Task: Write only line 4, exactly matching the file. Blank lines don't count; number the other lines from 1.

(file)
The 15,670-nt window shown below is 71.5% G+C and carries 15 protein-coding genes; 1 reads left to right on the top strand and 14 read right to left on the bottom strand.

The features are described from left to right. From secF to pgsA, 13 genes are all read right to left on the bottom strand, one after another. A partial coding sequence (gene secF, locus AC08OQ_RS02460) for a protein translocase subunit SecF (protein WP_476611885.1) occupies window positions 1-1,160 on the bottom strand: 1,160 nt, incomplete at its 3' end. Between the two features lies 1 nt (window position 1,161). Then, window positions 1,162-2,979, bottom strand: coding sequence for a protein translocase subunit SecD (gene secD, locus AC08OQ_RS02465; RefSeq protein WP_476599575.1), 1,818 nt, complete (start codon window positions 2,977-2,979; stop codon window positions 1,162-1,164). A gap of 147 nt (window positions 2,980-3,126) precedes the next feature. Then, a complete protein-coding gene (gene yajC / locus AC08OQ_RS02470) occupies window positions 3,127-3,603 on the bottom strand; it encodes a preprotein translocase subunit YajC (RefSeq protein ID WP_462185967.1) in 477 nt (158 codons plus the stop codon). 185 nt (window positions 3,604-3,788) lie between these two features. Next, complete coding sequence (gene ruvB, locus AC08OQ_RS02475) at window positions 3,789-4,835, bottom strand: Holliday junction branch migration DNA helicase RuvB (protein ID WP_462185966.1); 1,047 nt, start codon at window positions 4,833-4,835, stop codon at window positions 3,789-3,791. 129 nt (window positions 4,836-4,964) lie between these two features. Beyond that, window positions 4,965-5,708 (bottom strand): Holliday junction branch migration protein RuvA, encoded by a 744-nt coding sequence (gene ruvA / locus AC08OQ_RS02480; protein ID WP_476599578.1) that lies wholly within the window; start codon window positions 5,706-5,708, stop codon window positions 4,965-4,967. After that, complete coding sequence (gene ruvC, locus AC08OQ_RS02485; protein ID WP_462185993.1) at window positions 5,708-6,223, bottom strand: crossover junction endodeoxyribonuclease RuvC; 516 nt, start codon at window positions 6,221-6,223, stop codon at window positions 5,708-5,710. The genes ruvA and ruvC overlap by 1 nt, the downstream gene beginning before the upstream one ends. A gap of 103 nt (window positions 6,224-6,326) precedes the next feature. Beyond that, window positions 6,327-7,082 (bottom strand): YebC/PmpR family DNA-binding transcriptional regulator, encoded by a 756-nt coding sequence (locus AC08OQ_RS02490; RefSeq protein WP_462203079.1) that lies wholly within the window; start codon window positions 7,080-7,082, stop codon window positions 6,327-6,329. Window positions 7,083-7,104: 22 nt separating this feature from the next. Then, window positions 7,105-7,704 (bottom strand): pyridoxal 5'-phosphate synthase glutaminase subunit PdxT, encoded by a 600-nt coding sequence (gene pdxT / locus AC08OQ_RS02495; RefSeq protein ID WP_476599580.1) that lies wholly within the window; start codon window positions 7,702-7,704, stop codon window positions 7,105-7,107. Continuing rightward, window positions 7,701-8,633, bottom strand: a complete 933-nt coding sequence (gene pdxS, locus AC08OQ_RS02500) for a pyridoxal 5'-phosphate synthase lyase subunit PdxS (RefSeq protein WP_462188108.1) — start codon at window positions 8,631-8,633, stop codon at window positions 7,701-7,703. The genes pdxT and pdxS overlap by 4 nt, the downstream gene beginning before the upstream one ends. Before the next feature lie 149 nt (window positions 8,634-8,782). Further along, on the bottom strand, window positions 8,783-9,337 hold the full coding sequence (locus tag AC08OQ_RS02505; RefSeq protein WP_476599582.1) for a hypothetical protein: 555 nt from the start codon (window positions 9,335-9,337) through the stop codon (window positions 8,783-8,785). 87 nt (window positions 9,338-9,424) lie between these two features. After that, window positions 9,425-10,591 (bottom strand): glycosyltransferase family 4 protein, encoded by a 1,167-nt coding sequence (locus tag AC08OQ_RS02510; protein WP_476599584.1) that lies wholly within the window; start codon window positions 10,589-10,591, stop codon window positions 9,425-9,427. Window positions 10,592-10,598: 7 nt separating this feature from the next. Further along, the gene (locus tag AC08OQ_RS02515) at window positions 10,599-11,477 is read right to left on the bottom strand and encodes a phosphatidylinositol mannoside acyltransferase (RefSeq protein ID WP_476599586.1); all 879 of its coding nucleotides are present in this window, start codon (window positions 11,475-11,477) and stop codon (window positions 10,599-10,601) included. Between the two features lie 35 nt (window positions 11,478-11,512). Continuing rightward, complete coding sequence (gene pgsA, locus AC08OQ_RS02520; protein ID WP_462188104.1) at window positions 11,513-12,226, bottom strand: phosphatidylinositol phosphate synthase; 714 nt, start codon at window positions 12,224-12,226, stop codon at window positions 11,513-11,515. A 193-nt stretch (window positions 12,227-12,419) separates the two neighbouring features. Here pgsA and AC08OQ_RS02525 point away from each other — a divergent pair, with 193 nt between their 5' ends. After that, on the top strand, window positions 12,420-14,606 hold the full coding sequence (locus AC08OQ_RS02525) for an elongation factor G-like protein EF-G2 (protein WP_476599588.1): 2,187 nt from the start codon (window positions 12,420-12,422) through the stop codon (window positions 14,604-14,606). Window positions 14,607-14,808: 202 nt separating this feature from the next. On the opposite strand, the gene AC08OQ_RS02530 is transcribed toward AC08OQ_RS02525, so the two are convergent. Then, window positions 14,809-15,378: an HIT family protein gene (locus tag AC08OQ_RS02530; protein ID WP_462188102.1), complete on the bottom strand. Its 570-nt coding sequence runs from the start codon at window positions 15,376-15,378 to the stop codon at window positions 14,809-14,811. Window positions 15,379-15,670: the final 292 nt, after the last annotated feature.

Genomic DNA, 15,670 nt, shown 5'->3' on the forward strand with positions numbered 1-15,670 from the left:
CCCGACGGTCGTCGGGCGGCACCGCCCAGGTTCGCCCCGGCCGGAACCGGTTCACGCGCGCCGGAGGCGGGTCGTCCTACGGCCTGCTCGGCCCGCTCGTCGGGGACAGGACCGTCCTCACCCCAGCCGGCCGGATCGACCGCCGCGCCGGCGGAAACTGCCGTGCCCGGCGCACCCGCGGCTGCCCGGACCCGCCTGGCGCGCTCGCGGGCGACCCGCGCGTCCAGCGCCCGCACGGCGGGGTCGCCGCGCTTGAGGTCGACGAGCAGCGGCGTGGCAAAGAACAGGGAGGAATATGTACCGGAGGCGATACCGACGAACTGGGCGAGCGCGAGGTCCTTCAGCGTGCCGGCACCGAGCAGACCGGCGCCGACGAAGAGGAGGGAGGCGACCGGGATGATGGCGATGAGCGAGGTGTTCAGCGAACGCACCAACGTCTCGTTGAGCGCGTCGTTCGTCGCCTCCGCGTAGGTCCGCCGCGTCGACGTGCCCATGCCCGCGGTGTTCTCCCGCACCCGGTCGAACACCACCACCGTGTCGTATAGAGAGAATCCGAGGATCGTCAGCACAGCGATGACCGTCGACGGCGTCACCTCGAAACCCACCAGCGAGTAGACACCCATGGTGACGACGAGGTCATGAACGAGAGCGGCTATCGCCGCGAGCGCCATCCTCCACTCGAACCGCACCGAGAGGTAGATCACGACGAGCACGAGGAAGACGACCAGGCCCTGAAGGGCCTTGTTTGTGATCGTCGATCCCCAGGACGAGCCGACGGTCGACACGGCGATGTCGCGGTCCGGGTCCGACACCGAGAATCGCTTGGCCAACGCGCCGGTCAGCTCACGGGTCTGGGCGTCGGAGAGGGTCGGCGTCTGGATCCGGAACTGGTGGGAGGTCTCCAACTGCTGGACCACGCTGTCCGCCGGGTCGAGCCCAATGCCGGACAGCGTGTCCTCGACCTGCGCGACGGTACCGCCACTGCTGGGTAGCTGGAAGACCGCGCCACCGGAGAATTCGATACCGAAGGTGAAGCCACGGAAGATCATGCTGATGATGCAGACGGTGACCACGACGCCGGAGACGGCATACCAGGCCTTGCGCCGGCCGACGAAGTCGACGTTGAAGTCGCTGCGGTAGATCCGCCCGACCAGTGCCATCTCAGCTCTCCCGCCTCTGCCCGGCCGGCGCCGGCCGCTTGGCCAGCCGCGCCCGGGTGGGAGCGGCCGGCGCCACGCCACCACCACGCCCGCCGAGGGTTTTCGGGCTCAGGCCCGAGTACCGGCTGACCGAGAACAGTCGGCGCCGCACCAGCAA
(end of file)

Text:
CCCGACGGTCGTCGGGCGGCACCGCCCAGGTTCGCCCCGGCCGGAACCGGTTCACGCGCGCCGGAGGCGGGTCGTCCTACGGCCTGCTCGGCCCGCTCGTCGGGGACAGGACCGTCCTCACCCCAGCCGGCCGGATCGACCGCCGCGCCGGCGGAAACTGCCGTGCCCGGCGCACCCGCGGCTGCCCGGACCCGCCTGGCGCGCTCGCGGGCGACCCGCGCGTCCAGCGCCCGCACGGCGGGGTCGCCGCGCTTGAGGTCGACGAGCAGCGGCGTGGCAAAGAACAGGGAGGAATATGTACCGGAGGCGATACCGACGAACTGGGCGAGCGCGAGGTCCTTCAGCGTGCCGGCACCGAGCAGACCGGCGCCGACGAAGAGGAGGGAGGCGACCGGGATGATGGCGATGAGCGAGGTGTTCAGCGAACGCACCAACGTCTCGTTGAGCGCGTCGTTCGTCGCCTCCGCGTAGGTCCGCCGCGTCGACGTGCCCATGCCCGCGGTGTTCTCCCGCACCCGGTCGAACACCACCACCGTGTCGTATAGAGAGAATCCGAGGATCGTCAGCACAGCGATGACCGTCGACGGCGTCACCTCGAAACCCACCAGCGAGTAGACACCCATGGTGACGACGAGGTCATGAACGAGAGCGGCTATCGCCGCGAGCGCCATCCTCCACTCGAACCGCACCGAGAGGTAGATCACGACGAGCACGAGGAAGACGACCAGGCCCTGAAGGGCCTTGTTTGTGATCGTCGATCCCCAGGACGAGCCGACGGTCGACACGGCGATGTCGCGGTCCGGGTCCGACACCGAGAATCGCTTGGCCAACGCGCCGGTCAGCTCACGGGTCTGGGCGTCGGAGAGGGTCGGCGTCTGGATCCGGAACTGGTGGGAGGTCTCCAACTGCTGGACCACGCTGTCCGCCGGGTCGAGCCCAATGCCGGACAGCGTGTCCTCGACCTGCGCGACGGTACCGCCACTGCTGGGTAGCTGGAAGACCGCGCCACCGGAGAATTCGATACCGAAGGTGAAGCCACGGAAGATCATGCTGATGATGCAGACGGTGACCACGACGCCGGAGACGGCATACCAGGCCTTGCGCCGGCCGACGAAGTCGACGTTGAAGTCGCTGCGGTAGATCCGCCCGACCAGTGCCATCTCAGCTCTCCCGCCTCTGCCCGGCCGGCGCCGGCCGCTTGGCCAGCCGCGCCCGGGTGGGAGCGGCCGGCGCCACGCCACCACCACGCCCGCCGAGGGTTTTCGGGCTCAGGCCCGAGTACCGGCTGACCGAGAACAGTCGGCGCCGCACCAGCAA